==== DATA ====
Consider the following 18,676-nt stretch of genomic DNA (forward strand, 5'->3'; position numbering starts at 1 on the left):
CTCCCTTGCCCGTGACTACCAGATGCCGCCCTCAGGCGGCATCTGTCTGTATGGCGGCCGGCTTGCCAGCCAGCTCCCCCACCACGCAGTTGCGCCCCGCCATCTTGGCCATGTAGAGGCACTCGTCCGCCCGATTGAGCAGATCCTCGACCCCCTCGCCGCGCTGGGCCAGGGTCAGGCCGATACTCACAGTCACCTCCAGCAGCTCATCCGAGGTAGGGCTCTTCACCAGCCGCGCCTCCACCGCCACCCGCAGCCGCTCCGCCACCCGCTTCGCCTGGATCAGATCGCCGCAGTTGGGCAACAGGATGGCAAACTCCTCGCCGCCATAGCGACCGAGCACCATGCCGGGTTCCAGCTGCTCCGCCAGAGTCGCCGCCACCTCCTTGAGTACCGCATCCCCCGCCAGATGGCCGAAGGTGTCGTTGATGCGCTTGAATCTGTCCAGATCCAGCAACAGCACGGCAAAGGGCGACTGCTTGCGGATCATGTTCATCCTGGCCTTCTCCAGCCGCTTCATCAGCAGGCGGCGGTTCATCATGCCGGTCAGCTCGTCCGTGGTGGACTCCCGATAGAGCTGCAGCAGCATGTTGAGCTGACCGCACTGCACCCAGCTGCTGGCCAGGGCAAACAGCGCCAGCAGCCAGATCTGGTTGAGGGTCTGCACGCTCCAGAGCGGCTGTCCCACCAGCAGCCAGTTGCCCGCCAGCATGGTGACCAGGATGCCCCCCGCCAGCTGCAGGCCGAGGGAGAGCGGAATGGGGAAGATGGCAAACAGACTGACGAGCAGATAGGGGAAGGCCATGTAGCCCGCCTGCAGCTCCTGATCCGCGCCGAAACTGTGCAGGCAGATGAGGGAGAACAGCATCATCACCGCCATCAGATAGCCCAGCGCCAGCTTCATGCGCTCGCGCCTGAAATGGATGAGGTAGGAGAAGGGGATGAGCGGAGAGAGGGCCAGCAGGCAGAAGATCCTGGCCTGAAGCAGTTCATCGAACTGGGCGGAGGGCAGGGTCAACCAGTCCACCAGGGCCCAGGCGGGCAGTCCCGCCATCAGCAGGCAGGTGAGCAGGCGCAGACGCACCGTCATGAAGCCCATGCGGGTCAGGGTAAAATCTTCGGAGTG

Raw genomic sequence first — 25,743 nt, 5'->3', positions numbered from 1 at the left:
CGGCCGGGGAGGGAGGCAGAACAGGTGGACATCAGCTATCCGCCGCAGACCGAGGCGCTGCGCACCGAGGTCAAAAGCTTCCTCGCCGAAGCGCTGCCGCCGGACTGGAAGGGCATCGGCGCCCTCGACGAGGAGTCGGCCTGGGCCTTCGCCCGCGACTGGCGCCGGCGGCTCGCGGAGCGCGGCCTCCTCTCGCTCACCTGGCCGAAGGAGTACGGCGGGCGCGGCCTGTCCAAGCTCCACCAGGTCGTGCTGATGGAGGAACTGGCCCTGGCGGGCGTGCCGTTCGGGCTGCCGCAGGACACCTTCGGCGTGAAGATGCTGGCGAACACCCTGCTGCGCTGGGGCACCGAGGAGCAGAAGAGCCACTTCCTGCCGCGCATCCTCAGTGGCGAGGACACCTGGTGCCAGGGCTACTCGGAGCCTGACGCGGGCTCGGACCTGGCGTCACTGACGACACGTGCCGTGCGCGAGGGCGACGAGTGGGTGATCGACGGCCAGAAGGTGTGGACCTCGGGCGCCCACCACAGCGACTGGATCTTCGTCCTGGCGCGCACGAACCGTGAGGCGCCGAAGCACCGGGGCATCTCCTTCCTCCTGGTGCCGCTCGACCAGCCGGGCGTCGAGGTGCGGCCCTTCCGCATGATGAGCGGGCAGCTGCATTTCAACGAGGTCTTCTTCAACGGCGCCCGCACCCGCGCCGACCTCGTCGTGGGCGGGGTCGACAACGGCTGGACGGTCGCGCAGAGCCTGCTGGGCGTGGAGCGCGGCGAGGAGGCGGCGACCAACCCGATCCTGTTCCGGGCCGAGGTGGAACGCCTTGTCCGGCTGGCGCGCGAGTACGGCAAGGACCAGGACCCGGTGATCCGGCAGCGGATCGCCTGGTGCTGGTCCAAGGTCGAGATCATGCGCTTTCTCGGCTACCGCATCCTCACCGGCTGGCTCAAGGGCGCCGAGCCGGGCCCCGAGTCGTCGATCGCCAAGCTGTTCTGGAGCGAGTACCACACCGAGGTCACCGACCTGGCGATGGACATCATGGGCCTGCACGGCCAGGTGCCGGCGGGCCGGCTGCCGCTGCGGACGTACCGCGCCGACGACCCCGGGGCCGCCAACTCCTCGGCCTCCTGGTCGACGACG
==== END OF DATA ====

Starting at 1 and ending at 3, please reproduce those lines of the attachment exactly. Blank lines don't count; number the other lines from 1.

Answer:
Consider the following 18,676-nt stretch of genomic DNA (forward strand, 5'->3'; position numbering starts at 1 on the left):
CTCCCTTGCCCGTGACTACCAGATGCCGCCCTCAGGCGGCATCTGTCTGTATGGCGGCCGGCTTGCCAGCCAGCTCCCCCACCACGCAGTTGCGCCCCGCCATCTTGGCCATGTAGAGGCACTCGTCCGCCCGATTGAGCAGATCCTCGACCCCCTCGCCGCGCTGGGCCAGGGTCAGGCCGATACTCACAGTCACCTCCAGCAGCTCATCCGAGGTAGGGCTCTTCACCAGCCGCGCCTCCACCGCCACCCGCAGCCGCTCCGCCACCCGCTTCGCCTGGATCAGATCGCCGCAGTTGGGCAACAGGATGGCAAACTCCTCGCCGCCATAGCGACCGAGCACCATGCCGGGTTCCAGCTGCTCCGCCAGAGTCGCCGCCACCTCCTTGAGTACCGCATCCCCCGCCAGATGGCCGAAGGTGTCGTTGATGCGCTTGAATCTGTCCAGATCCAGCAACAGCACGGCAAAGGGCGACTGCTTGCGGATCATGTTCATCCTGGCCTTCTCCAGCCGCTTCATCAGCAGGCGGCGGTTCATCATGCCGGTCAGCTCGTCCGTGGTGGACTCCCGATAGAGCTGCAGCAGCATGTTGAGCTGACCGCACTGCACCCAGCTGCTGGCCAGGGCAAACAGCGCCAGCAGCCAGATCTGGTTGAGGGTCTGCACGCTCCAGAGCGGCTGTCCCACCAGCAGCCAGTTGCCCGCCAGCATGGTGACCAGGATGCCCCCCGCCAGCTGCAGGCCGAGGGAGAGCGGAATGGGGAAGATGGCAAACAGACTGACGAGCAGATAGGGGAAGGCCATGTAGCCCGCCTGCAGCTCCTGATCCGCGCCGAAACTGTGCAGGCAGATGAGGGAGAACAGCATCATCACCGCCATCAGATAGCCCAGCGCCAGCTTCATGCGCTCGCGCCTGAAATGGATGAGGTAGGAGAAGGGGATGAGCGGAGAGAGGGCCAGCAGGCAGAAGATCCTGGCCTGAAGCAGTTCATCGAACTGGGCGGAGGGCAGGGTCAACCAGTCCACCAGGGCCCAGGCGGGCAGTCCCGCCATCAGCAGGCAGGTGAGCAGGCGCAGACGCACCGTCATGAAGCCCATGCGGGTCAGGGTAAAATCTTCGGAGTG

Raw genomic sequence first — 25,743 nt, 5'->3', positions numbered from 1 at the left: